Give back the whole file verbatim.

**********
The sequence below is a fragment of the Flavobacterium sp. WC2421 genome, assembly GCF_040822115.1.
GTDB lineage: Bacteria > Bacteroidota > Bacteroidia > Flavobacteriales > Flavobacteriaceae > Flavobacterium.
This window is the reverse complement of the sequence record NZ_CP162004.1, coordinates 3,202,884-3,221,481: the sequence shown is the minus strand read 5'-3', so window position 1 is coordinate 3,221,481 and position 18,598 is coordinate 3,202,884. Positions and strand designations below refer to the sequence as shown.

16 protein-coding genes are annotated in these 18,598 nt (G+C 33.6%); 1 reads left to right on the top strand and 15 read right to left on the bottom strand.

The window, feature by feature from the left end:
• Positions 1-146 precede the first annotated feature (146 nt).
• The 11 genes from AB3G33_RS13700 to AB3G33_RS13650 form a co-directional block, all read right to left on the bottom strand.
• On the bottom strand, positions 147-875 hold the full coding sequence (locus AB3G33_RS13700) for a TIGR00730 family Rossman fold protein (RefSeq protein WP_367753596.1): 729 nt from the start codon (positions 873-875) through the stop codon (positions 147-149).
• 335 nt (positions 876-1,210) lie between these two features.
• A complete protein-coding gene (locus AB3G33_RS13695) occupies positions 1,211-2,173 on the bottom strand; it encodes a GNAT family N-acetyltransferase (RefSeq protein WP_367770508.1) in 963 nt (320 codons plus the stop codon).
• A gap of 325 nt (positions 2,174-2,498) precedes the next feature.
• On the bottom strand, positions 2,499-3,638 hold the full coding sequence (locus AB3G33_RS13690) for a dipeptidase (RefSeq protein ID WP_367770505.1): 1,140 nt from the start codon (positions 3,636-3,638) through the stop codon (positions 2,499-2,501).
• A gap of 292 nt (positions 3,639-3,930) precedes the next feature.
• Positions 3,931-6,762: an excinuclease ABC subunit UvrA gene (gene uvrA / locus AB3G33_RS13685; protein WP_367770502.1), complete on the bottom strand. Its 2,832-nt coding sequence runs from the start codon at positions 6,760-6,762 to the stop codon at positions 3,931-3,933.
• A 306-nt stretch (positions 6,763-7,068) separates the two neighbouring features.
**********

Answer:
The sequence below is a fragment of the Flavobacterium sp. WC2421 genome, assembly GCF_040822115.1.
GTDB lineage: Bacteria > Bacteroidota > Bacteroidia > Flavobacteriales > Flavobacteriaceae > Flavobacterium.
This window is the reverse complement of the sequence record NZ_CP162004.1, coordinates 3,202,884-3,221,481: the sequence shown is the minus strand read 5'-3', so window position 1 is coordinate 3,221,481 and position 18,598 is coordinate 3,202,884. Positions and strand designations below refer to the sequence as shown.

16 protein-coding genes are annotated in these 18,598 nt (G+C 33.6%); 1 reads left to right on the top strand and 15 read right to left on the bottom strand.

The window, feature by feature from the left end:
• Positions 1-146 precede the first annotated feature (146 nt).
• The 11 genes from AB3G33_RS13700 to AB3G33_RS13650 form a co-directional block, all read right to left on the bottom strand.
• On the bottom strand, positions 147-875 hold the full coding sequence (locus AB3G33_RS13700) for a TIGR00730 family Rossman fold protein (RefSeq protein WP_367753596.1): 729 nt from the start codon (positions 873-875) through the stop codon (positions 147-149).
• 335 nt (positions 876-1,210) lie between these two features.
• A complete protein-coding gene (locus AB3G33_RS13695) occupies positions 1,211-2,173 on the bottom strand; it encodes a GNAT family N-acetyltransferase (RefSeq protein WP_367770508.1) in 963 nt (320 codons plus the stop codon).
• A gap of 325 nt (positions 2,174-2,498) precedes the next feature.
• On the bottom strand, positions 2,499-3,638 hold the full coding sequence (locus AB3G33_RS13690) for a dipeptidase (RefSeq protein ID WP_367770505.1): 1,140 nt from the start codon (positions 3,636-3,638) through the stop codon (positions 2,499-2,501).
• A gap of 292 nt (positions 3,639-3,930) precedes the next feature.
• Positions 3,931-6,762: an excinuclease ABC subunit UvrA gene (gene uvrA / locus AB3G33_RS13685; protein WP_367770502.1), complete on the bottom strand. Its 2,832-nt coding sequence runs from the start codon at positions 6,760-6,762 to the stop codon at positions 3,931-3,933.
• A 306-nt stretch (positions 6,763-7,068) separates the two neighbouring features.